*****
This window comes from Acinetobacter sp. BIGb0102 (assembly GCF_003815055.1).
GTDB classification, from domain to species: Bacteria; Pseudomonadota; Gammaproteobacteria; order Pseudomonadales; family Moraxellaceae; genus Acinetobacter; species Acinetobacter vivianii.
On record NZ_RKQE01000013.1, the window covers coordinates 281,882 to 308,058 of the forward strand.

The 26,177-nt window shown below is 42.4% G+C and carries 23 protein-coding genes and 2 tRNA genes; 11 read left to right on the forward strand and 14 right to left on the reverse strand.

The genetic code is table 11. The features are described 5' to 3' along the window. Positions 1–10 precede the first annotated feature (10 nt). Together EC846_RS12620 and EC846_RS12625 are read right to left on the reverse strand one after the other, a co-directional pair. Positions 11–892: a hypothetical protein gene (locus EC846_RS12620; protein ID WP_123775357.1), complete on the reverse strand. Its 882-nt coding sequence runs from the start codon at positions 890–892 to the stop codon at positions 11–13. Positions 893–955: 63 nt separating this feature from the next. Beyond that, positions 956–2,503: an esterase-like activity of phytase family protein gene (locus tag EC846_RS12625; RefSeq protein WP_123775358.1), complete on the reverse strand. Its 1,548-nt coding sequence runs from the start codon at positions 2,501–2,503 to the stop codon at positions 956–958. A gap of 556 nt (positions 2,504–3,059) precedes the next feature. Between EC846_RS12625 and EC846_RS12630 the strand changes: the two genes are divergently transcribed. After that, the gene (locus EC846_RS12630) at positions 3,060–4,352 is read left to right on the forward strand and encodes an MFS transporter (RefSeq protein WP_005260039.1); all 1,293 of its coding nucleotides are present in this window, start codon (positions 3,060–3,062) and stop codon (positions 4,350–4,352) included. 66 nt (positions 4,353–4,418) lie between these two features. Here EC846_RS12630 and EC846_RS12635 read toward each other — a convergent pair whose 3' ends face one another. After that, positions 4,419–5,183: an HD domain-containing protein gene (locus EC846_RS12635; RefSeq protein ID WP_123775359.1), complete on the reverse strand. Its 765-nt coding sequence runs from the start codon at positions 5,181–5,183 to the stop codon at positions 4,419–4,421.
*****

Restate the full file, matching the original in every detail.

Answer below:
This window comes from Acinetobacter sp. BIGb0102 (assembly GCF_003815055.1).
GTDB classification, from domain to species: Bacteria; Pseudomonadota; Gammaproteobacteria; order Pseudomonadales; family Moraxellaceae; genus Acinetobacter; species Acinetobacter vivianii.
On record NZ_RKQE01000013.1, the window covers coordinates 281,882 to 308,058 of the forward strand.

The 26,177-nt window shown below is 42.4% G+C and carries 23 protein-coding genes and 2 tRNA genes; 11 read left to right on the forward strand and 14 right to left on the reverse strand.

The genetic code is table 11. The features are described 5' to 3' along the window. Positions 1–10 precede the first annotated feature (10 nt). Together EC846_RS12620 and EC846_RS12625 are read right to left on the reverse strand one after the other, a co-directional pair. Positions 11–892: a hypothetical protein gene (locus EC846_RS12620; protein ID WP_123775357.1), complete on the reverse strand. Its 882-nt coding sequence runs from the start codon at positions 890–892 to the stop codon at positions 11–13. Positions 893–955: 63 nt separating this feature from the next. Beyond that, positions 956–2,503: an esterase-like activity of phytase family protein gene (locus tag EC846_RS12625; RefSeq protein WP_123775358.1), complete on the reverse strand. Its 1,548-nt coding sequence runs from the start codon at positions 2,501–2,503 to the stop codon at positions 956–958. A gap of 556 nt (positions 2,504–3,059) precedes the next feature. Between EC846_RS12625 and EC846_RS12630 the strand changes: the two genes are divergently transcribed. After that, the gene (locus EC846_RS12630) at positions 3,060–4,352 is read left to right on the forward strand and encodes an MFS transporter (RefSeq protein WP_005260039.1); all 1,293 of its coding nucleotides are present in this window, start codon (positions 3,060–3,062) and stop codon (positions 4,350–4,352) included. 66 nt (positions 4,353–4,418) lie between these two features. Here EC846_RS12630 and EC846_RS12635 read toward each other — a convergent pair whose 3' ends face one another. After that, positions 4,419–5,183: an HD domain-containing protein gene (locus EC846_RS12635; RefSeq protein ID WP_123775359.1), complete on the reverse strand. Its 765-nt coding sequence runs from the start codon at positions 5,181–5,183 to the stop codon at positions 4,419–4,421.